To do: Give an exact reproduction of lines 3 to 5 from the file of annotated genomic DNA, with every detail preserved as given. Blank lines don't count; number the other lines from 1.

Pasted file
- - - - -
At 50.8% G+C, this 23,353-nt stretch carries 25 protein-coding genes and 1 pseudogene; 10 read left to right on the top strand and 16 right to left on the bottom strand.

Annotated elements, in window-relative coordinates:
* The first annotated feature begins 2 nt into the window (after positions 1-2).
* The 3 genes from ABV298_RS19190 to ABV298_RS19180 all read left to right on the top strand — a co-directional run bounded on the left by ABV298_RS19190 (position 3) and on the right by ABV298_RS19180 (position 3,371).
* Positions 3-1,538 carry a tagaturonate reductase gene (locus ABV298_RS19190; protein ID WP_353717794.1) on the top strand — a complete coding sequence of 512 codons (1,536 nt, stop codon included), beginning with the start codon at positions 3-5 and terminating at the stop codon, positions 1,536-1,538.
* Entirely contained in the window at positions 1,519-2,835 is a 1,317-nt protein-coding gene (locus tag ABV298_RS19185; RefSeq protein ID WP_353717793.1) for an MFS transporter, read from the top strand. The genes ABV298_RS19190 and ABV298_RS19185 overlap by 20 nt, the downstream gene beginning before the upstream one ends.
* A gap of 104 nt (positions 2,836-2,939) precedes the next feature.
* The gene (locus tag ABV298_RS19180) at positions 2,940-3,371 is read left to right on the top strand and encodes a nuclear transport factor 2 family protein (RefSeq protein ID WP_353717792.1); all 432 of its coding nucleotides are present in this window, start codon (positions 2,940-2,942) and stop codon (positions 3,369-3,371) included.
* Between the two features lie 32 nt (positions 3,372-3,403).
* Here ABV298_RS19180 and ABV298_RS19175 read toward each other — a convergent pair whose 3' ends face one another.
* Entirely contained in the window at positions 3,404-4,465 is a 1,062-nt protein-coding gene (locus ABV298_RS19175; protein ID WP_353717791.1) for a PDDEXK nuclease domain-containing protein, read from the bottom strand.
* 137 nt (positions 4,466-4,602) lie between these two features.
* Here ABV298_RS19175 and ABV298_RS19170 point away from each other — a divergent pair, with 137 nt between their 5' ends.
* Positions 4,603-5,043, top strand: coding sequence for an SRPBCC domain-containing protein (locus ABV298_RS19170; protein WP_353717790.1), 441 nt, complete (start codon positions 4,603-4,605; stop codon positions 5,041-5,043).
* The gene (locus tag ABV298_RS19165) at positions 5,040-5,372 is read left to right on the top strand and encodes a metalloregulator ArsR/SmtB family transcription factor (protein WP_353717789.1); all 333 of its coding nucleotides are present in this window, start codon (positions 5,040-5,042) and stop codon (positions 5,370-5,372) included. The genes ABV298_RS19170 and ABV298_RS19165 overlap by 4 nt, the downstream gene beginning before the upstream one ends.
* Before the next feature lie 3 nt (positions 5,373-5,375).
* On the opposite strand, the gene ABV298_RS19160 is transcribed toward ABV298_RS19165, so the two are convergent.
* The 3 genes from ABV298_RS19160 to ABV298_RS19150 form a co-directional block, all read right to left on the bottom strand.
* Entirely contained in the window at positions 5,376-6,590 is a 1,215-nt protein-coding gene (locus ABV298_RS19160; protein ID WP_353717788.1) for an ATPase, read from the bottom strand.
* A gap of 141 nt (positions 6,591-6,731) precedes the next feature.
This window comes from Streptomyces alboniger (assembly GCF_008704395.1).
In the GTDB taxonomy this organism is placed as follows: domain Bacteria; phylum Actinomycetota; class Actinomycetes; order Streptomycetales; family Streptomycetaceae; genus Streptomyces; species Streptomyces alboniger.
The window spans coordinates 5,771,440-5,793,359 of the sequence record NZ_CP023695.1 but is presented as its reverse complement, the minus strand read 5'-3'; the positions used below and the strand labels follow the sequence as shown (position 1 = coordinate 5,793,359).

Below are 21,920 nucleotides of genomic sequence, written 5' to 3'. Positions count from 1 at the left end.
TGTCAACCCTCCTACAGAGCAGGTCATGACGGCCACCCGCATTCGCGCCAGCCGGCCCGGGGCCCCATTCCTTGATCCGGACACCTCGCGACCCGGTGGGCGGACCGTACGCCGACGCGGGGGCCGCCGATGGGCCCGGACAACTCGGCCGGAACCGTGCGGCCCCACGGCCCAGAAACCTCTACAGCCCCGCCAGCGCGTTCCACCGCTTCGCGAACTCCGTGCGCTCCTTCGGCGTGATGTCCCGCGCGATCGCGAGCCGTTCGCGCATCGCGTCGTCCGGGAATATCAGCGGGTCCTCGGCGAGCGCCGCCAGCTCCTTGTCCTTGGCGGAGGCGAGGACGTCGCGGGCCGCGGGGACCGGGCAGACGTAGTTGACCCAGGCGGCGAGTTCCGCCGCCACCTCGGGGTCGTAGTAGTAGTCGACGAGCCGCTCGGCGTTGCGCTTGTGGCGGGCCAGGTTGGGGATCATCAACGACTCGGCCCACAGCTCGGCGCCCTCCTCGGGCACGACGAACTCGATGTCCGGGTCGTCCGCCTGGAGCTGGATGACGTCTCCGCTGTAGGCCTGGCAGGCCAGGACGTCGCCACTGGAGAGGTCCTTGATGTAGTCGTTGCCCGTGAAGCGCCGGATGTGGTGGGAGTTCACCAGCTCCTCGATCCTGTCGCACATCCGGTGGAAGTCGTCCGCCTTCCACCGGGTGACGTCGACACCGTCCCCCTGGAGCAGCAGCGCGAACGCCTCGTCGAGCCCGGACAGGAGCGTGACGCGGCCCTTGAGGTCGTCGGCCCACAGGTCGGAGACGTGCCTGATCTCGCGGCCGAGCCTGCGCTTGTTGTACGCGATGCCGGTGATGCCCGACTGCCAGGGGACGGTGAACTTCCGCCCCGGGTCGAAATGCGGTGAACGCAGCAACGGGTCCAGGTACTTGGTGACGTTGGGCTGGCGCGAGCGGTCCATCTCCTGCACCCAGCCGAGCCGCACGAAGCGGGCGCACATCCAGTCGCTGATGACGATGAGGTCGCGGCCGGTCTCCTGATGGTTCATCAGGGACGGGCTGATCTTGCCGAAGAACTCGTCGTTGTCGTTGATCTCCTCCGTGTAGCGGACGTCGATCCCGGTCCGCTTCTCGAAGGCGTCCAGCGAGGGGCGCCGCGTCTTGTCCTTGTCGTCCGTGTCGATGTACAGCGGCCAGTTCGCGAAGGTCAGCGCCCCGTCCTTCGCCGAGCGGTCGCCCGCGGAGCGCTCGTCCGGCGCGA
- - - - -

* The first annotated feature begins 2 nt into the window (after positions 1-2).
* The 3 genes from ABV298_RS19190 to ABV298_RS19180 all read left to right on the top strand — a co-directional run bounded on the left by ABV298_RS19190 (position 3) and on the right by ABV298_RS19180 (position 3,371).
* Positions 3-1,538 carry a tagaturonate reductase gene (locus ABV298_RS19190; protein ID WP_353717794.1) on the top strand — a complete coding sequence of 512 codons (1,536 nt, stop codon included), beginning with the start codon at positions 3-5 and terminating at the stop codon, positions 1,536-1,538.